State attorneys, a court appointed fiduciary and leaders of a southern Utah polygamous church failed to wrap up a settlement Friday in a long battle over a land trust seized after allegations of mismanagement.
After 10 hours of talks at the Utah Capitol, negotiators quit for the day, saying they were unable to resolve a final issue on the United Effort Plan Trust. Confidentiality rules prohibit anyone from disclosing specifics.
"It's a significant issue, and we seem to be quite a ways apart," said Bruce Wisan, the court-appointed accountant who has managed the trust since 2005. "I thought we were close, and then it changed."
Three days of settlement talks in April, involving leaders of the Fundamentalist LDS Church, Wisan, the attorneys general of Utah and Arizona also ended without a deal.
The UEP Trust holds most of the land and homes in Hildale, Utah, and Colorado City, Ariz., the twin border towns long controlled by the FLDS. Church members consider communal living a religious principle and formed the trust in the 1940s to benefit all who kept the tenets of the church.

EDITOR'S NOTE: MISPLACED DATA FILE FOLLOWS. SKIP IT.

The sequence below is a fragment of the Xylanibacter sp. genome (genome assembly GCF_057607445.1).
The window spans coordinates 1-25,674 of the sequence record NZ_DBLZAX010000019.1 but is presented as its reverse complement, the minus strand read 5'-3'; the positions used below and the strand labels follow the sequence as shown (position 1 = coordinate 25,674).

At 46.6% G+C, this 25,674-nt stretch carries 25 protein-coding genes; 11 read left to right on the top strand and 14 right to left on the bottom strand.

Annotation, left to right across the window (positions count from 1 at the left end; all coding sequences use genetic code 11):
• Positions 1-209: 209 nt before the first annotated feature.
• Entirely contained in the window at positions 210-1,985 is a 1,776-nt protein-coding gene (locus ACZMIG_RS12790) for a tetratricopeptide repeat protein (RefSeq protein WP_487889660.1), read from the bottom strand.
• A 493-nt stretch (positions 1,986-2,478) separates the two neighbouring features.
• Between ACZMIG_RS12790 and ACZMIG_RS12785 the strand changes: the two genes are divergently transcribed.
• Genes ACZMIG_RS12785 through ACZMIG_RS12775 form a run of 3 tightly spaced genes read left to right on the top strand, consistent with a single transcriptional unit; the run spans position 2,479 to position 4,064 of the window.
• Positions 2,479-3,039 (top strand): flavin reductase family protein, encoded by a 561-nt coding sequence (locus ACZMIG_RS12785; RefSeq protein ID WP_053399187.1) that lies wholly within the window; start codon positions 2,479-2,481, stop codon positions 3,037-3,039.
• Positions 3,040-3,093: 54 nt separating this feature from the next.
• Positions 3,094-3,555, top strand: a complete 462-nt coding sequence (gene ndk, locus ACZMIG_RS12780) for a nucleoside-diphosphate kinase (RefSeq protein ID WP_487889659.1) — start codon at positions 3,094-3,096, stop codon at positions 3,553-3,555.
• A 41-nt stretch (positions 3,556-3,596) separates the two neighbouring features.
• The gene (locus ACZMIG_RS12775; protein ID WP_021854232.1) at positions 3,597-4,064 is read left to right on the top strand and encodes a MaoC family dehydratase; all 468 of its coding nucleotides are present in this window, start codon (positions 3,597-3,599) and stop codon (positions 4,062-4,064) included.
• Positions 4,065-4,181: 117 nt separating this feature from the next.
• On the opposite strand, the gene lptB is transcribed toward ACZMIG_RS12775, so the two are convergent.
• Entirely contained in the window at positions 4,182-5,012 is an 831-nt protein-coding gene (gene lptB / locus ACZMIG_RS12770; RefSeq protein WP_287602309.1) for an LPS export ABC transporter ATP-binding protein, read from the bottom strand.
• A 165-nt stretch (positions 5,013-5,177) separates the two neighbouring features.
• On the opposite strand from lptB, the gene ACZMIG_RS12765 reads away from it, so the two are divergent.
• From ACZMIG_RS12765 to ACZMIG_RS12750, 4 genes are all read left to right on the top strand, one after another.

The Utah courts seized the trust after state attorneys argued that church president Warren Jeffs and other church leaders had mismanaged its assets by, among other things, failing to respond to civil lawsuits from 2004 that left it vulnerable to liquidation.
The parties are scheduled to appear in 3rd District Court next week to update Judge Denise Lindberg on the progress toward a settlement.
"From the trust's perspective, we think the deal that had been put on the table was very generous," said Wisan.
On Wisan's watch, the trust was converted into a secular entity, paving the way for former church members — whether they were excommunicated or left voluntarily — to return to the community to claim their share of the assets.
The FLDS consider secular management of the trust a violation of their religious rights. Church members rejected Wisan's management and, aside from paying property taxes, have mostly ignored him unless threatened with evictions.
Six months ago, when Wisan sought court permission to sell off land set aside for a church temple, the sect changed course and sued to regain control of the trust.
Negotiators are trying to resolve a host of issues, including the distribution of homes and undeveloped trust property, public access to cemeteries, parks and a medical clinic and payment of some $2.6 million owed to Wisan and his attorneys in trust-management fees.
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